Renewable energy and energy efficiency are rapidly gaining ground in the United States, but their growth could be quicker with better policies in place. That’s according to a new report and a recent energy expo and policy forum.
The amount of solar power produced in America in 2017 was 39 times more than that produced in 2008, jumping from 0.05% of U.S. electricity to 2.1%, according to a 17 July report, “Renewables on the Rise 2018: A Decade of Progress Toward a Clean Energy Future.” The report was issued jointly by the Frontier Group, a Washington, D. C.–based think tank, and the Environment America Research and Policy Center, based in Denver, Colo.
The report notes several trends: America produced 4.6 times more wind energy in 2017 than in 2008, with wind producing 6.9% of the country’s electricity compared with 1.5% in 2008. Energy efficiency increased, with the country using 1.1% less energy in 2017 than in 2008 despite adding 20 million people to the population. And utility-scale battery energy storage capacity grew 17-fold between 2008 and 2017, according to the report.
“Clean energy is sweeping across America and is poised for further dramatic growth in the years ahead,” in large part because of progress by states, local communities, and businesses, the report states. “Policymakers at all levels should adopt policies aimed at repowering America with clean, renewable energy.”
To continue that progress, the report calls for policy makers and community leaders to set goals to more rapidly meet all energy needs in all sectors with renewable energy, to work to ensure the rapid deployment of renewable energy, to support the development of relevant emerging technologies, and to set limits on greenhouse gas emissions.
Members of Congress Push for Clean Energy
Speakers at the 2018 Congressional Clean Energy Expo and Policy Forum, held on Capitol Hill on 10 July, also lauded strides made in renewable energy and energy efficiency. At the event, members of Congress and policy experts highlighted economic and environmental benefits of clean energy, and they called for more federal actions to support the industry, or at least not to tip the balance in favor of fossil fuels.
“We shouldn’t be focusing our efforts on propping up legacy energy systems that are dirty and no longer economically viable,” Rep. Matt Cartwright (D-Pa.) said. He was one of a handful of members of Congress at the event, which was sponsored by the Environmental and Energy Study Institute (EESI) and the Sustainable Energy Coalition, with the bipartisan House Renewable Energy and Energy Efficiency Caucuses serving as honorary cohosts.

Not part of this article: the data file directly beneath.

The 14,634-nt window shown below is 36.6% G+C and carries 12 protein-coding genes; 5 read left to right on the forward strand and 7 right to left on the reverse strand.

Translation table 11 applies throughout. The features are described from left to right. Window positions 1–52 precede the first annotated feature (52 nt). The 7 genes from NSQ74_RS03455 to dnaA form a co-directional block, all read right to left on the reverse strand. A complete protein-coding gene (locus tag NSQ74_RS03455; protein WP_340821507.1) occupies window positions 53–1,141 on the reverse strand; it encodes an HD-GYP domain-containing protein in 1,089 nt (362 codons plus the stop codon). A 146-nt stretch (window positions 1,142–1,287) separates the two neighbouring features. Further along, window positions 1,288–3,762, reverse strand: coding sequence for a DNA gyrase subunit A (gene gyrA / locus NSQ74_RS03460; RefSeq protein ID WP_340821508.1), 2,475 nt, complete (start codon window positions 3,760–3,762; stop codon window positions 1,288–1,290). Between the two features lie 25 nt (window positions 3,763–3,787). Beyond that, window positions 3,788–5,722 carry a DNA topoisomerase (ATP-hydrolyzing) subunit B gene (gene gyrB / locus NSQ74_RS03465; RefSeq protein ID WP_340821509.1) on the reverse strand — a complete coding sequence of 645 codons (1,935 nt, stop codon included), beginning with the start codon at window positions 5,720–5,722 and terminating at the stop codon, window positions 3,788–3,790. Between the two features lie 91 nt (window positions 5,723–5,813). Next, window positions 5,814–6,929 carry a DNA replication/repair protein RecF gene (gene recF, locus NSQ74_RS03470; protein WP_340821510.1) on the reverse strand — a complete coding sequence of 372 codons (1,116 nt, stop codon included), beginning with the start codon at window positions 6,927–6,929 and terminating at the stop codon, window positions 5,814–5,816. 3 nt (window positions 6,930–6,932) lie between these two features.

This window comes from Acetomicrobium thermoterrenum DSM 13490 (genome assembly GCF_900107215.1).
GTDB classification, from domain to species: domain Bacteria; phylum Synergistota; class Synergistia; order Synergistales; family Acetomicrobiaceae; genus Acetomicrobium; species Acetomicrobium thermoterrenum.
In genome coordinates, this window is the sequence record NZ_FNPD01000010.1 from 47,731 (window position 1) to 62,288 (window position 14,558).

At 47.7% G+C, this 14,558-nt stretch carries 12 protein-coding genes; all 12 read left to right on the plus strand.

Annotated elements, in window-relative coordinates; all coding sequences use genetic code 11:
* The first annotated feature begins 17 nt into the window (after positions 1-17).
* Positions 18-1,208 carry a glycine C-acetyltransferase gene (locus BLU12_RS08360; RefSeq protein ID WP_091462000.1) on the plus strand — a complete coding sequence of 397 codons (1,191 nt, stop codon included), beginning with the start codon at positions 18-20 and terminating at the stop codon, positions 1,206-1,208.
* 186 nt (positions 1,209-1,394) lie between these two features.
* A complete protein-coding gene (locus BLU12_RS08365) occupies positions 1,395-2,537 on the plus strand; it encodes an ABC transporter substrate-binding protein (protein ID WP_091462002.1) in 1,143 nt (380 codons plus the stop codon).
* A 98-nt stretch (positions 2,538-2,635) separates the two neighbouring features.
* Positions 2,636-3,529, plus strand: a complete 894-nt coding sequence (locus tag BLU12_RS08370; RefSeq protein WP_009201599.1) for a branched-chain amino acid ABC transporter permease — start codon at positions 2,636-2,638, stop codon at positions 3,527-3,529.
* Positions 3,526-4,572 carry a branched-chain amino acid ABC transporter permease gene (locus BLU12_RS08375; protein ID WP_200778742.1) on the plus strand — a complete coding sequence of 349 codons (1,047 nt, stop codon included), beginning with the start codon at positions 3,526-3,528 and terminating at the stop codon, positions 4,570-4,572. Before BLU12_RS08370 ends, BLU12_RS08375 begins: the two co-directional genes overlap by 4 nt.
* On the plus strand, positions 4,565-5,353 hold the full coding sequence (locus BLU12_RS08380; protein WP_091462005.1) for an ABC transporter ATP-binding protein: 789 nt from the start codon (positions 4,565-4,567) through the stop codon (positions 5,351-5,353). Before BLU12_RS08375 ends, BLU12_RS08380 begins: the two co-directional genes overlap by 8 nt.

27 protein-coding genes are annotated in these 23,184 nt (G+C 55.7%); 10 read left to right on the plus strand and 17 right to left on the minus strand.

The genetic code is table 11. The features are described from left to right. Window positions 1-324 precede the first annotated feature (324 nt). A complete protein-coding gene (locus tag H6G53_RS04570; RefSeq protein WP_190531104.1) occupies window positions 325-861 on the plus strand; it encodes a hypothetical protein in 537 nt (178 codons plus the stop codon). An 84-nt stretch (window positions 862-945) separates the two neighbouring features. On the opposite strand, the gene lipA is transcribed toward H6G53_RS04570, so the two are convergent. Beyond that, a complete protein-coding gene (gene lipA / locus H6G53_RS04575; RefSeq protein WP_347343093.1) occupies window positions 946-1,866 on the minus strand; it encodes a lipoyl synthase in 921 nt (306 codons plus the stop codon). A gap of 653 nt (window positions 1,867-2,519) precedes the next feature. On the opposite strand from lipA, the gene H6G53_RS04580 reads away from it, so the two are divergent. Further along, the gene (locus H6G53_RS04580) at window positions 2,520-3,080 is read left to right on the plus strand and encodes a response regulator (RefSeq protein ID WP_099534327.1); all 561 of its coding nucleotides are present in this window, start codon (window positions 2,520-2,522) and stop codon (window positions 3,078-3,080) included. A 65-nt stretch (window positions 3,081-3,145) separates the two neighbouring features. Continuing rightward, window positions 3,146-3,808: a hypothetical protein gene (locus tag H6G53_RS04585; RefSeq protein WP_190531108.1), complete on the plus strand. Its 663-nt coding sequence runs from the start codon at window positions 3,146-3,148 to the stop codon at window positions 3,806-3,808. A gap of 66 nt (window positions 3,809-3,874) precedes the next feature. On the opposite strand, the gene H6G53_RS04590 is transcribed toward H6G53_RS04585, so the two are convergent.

Cartwright said that solving energy challenges requires cooperation between Congress, the renewable energy industry, and other interested parties. However, he added that “Congress has not been holding our end of the bargain up” and that Congress should “clear hurdles, provide certainty and incentives, and provide the necessary funding for research.”
Rep. Paul Tonko (D-N.Y.) also stressed that the federal government needs to be a partner in making progress in renewable energy, and he lamented the administration’s plan to withdraw from the Paris climate accord.
“If we’ve abandoned this national commitment via the Paris accord, then do not let us interrupt the markets and subsidize power that is inefficient or polluting. Let’s not choose players here and reward them via payments that will subsidize and distort the market,” said Tonko, cochair of the House’s Sustainable Energy and Environment Coalition.
An Issue That Reaches Across Party Lines
Tonko added that support for renewable energy “is becoming more and more bipartisan, as it should. None of us are escaping the impact of carbon pollution and greenhouse gases. Many of us want to add jobs to the economy, and significantly paying jobs at that. And none of us wants to destroy the health and well-being of our constituents.”
“This isn’t about Republicans. This isn’t about Democrats. This is about our planet and how to move our economy and our country forward,” Sen. Dean Heller (R-Nev.) said about renewable energy, noting that about 30,000 people in his state work in industries related to solar, wind, and other clean power sources. Heller said that he is working with other senators to try to reverse a tariff of up to 30% that the administration recently placed on imported solar equipment. Heller is a cosponsor, with other Republicans as well as with Democrats, of the Public Land Renewable Energy Development Act (S.282).
Drawing the Connection Between Renewable Energy, Jobs, and National Security
Renewable energy and energy efficiency are “not just about something aesthetic; this is really about jobs,” Sen. Jack Reed (D-R.I.) said. “Those are the jobs of the future, and we’ve got to make sure they are available for the next generation of working America.”
He also said that renewable energy is “a national security priority” that “goes to the basic level of protecting our forces in the field.” Reed, the senior Democrat on the Senate Armed Services Committee, said that it is dangerous to truck in tons of gasoline to U.S. troops in the field and that it impairs their mission.
Reed urged that the Department of Defense’s goal of having all of their operations using 25% renewable energy by 2025 should be reached sooner and should be more than 25%. “It’s for our national security and the men and women who serve,” he said. “We owe them that much.”
—Randy Showstack (@RandyShowstack), Staff Writer
Correction, 20 July 2018: This article has been updated to reflect progress in wind energy accurately.